Despite research that shows the many health benefits of coffee, many people are ...
If you’re a coffee lover, you’ve had lots of good news in the past ten years or so. Next time someone tries to tell you that coffee will stunt your growth or keep you up at night, you can break out one of these studies and facts to counter it and get them off your back.
In May 2011, researchers at Harvard School of Public Health released the results of a major study on health problems that affect men. Among the findings: men who drink at least six cups of coffee a day were 60 percent less likely to develop prostate cancer than those who drink no coffee. Men who drink at least six cups of coffee a day were also 60 percent less likely to develop the most fatal type of prostate cancer.
Coffee drinkers are less likely to develop type 2 diabetes than those who don’t drink coffee. In nine studies involving more than 193,000 people, those who said they drank more than six or seven cups of coffee daily were 35% less likely than people who drank fewer than two cups of coffee every day. People who drank four to six cups of coffee daily were 28% less likely to develop type 2 diabetes.
In a Kaiser Permanent health study, people who drank at least one to three cups of coffee a day were 20% less likely to end up in the hospital for abnormal heart rhythms, or arrhythmias. That held true no matter what other risk factors were or were not present.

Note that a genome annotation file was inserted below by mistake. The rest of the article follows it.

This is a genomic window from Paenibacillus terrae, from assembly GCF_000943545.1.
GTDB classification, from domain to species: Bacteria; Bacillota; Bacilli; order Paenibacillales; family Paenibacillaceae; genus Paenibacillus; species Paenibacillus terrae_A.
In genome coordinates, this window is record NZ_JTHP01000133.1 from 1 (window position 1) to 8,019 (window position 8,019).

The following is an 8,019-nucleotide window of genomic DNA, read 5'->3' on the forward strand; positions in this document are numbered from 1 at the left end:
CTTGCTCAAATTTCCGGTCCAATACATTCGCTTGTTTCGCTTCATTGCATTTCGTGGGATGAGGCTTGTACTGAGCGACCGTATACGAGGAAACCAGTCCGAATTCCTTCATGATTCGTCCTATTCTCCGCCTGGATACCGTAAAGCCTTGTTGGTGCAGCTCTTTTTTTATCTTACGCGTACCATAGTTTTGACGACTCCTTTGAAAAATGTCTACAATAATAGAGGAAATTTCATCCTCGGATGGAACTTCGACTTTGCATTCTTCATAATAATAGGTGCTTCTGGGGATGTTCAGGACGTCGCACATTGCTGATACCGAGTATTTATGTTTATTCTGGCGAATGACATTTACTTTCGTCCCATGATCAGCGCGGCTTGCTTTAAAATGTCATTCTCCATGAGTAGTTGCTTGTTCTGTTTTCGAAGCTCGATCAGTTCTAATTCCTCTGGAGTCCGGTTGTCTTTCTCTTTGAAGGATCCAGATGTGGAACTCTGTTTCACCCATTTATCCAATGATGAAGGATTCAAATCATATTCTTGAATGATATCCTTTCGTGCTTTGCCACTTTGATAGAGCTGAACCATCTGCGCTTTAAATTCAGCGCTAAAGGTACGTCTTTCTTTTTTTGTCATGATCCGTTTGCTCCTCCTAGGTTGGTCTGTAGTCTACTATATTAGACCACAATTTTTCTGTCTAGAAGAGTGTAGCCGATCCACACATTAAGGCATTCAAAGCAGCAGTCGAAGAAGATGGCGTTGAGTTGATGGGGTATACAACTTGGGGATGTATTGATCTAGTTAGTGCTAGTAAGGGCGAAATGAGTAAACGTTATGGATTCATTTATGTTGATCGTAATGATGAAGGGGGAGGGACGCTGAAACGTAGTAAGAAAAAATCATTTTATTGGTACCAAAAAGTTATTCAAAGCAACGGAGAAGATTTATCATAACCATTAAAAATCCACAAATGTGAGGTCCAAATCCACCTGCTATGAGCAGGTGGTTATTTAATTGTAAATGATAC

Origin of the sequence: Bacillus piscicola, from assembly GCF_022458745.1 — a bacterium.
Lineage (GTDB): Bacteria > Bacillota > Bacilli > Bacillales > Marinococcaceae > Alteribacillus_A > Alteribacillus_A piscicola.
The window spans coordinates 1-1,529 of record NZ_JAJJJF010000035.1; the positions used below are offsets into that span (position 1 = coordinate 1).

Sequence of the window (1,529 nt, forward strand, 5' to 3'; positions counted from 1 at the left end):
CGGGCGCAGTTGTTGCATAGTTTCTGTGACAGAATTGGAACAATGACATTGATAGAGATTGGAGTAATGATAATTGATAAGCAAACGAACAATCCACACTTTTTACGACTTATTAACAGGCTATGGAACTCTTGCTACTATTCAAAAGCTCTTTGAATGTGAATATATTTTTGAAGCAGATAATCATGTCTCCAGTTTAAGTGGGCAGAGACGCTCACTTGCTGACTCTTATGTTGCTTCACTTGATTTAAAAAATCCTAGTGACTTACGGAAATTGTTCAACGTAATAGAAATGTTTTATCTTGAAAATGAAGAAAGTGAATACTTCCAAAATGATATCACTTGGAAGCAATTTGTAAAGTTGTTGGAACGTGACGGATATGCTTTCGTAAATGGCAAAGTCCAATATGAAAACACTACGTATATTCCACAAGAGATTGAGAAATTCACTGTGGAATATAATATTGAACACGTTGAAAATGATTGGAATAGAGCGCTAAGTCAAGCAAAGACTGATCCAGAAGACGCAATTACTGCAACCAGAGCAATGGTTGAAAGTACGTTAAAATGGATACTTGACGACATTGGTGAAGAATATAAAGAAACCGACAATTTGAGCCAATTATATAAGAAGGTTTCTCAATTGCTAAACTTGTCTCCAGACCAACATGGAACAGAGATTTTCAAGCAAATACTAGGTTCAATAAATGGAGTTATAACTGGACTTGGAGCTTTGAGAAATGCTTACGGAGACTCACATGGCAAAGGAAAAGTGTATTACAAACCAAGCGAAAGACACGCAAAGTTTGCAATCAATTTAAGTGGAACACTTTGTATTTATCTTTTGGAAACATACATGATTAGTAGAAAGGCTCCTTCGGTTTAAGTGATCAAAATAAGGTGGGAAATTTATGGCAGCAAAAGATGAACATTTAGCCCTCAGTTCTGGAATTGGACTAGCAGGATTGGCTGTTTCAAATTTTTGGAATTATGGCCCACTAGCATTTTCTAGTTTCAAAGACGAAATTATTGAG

Women who drink at least one to two cups of coffee a day are 20 percent less likely to suffer from a stroke, according to the results of the Nurses’ Health Study. That was true even when the women had other health conditions that increase the risk of stroke.
People who drink more coffee are less likely to have Parkinson’s disease, according to WebMd. In this particular case, the protective factor appears to be caffeine, though no one is quite sure why or how it works.
People who drink three to five cups of coffee a day are a whopping 65 percent less likely to develop Alzheimer’s disease or dementia, according to a 2009 study in Finland and Sweden. The study followed 1,400 people for 20 years to come to the conclusion.
The data on cancer is less consistent than the data on diabetes 2, but there seems to be a clear correlation between more coffee consumption and reduced risk of liver cancer and liver cirrhosis.
In a study of healthy people age 65 and over, doctors found that those who drank four or more cups of coffee a day had a 53 percent lower chance of developing heart disease than those who drank no coffee at all.
Coffee reduces the incidence of gallstones and kidney stones. A 1999 study found that men who drank any form of coffee on a regular basis had a decreased risk of gallstones and kidney stones. A 2002 study confirmed the same effects for women.
Coffee increases alertness and stamina. In multiple studies, researchers have found that the consumption of coffee helps people pay attention and improves performance on tasks that require concentration and attention.